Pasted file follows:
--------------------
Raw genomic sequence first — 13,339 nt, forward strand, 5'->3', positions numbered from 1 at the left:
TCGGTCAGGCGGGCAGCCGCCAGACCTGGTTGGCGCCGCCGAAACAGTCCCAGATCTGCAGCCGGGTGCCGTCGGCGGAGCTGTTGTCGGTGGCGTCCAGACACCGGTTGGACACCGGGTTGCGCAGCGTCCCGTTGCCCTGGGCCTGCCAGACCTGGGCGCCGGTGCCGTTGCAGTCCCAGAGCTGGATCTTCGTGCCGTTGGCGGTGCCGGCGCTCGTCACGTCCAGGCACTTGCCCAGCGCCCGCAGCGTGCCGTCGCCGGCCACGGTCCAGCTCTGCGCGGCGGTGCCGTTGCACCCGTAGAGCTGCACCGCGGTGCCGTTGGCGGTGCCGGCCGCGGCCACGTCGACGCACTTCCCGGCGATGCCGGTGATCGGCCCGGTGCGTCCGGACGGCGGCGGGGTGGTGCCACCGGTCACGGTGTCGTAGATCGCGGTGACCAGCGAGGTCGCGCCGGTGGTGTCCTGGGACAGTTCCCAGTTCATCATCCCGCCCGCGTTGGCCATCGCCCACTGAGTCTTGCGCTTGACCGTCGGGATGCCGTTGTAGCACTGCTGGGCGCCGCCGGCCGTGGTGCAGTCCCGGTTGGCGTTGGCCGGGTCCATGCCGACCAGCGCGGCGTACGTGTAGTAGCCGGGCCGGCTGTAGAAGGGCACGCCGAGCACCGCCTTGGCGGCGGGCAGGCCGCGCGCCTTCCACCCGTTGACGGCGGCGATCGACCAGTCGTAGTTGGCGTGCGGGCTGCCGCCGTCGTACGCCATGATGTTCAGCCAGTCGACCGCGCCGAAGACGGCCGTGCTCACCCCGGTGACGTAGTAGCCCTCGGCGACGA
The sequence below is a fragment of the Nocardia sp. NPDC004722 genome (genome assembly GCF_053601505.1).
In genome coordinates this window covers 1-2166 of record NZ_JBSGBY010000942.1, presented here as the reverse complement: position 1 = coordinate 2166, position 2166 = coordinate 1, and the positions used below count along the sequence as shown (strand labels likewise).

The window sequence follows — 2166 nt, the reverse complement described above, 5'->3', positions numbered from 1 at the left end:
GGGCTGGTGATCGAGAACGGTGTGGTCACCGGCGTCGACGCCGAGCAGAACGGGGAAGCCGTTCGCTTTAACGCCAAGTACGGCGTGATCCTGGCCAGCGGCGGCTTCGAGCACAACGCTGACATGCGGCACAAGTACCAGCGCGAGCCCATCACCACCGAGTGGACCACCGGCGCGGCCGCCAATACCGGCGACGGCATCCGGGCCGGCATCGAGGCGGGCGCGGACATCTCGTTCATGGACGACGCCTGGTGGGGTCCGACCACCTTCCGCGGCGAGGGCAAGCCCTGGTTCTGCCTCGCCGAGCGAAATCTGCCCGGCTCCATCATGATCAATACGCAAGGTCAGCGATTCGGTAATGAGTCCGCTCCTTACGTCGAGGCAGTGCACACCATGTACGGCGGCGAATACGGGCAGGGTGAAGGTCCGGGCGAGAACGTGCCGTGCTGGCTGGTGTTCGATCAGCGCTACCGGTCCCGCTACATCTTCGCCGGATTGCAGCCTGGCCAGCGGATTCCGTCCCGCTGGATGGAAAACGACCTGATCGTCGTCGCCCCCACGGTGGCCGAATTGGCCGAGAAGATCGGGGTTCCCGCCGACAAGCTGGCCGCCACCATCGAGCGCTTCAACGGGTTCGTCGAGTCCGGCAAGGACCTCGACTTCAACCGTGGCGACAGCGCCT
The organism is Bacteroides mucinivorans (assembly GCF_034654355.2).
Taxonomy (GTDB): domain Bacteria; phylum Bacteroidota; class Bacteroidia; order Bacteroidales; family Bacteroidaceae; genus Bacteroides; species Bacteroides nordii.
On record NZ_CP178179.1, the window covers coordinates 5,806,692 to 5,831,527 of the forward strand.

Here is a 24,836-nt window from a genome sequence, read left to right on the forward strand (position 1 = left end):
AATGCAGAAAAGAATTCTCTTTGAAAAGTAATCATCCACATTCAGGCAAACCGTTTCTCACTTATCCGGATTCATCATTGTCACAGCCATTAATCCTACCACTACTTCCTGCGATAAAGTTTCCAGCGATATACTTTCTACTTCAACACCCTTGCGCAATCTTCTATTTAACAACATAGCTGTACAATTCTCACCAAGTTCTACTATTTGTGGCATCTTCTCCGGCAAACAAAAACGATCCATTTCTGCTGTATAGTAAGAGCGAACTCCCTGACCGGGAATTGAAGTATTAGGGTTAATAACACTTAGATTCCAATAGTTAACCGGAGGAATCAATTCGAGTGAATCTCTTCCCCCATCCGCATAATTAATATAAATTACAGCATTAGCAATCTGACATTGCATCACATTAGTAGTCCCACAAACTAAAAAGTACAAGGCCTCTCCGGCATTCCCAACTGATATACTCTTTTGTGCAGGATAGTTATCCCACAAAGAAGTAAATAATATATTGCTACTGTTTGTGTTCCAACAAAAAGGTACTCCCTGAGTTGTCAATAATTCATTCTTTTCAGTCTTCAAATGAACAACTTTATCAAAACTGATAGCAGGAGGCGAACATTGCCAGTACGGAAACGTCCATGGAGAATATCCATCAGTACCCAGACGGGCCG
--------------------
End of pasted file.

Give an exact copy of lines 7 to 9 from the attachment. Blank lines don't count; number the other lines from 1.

The organism is Bacteroides mucinivorans (assembly GCF_034654355.2).
Taxonomy (GTDB): domain Bacteria; phylum Bacteroidota; class Bacteroidia; order Bacteroidales; family Bacteroidaceae; genus Bacteroides; species Bacteroides nordii.
On record NZ_CP178179.1, the window covers coordinates 5,806,692 to 5,831,527 of the forward strand.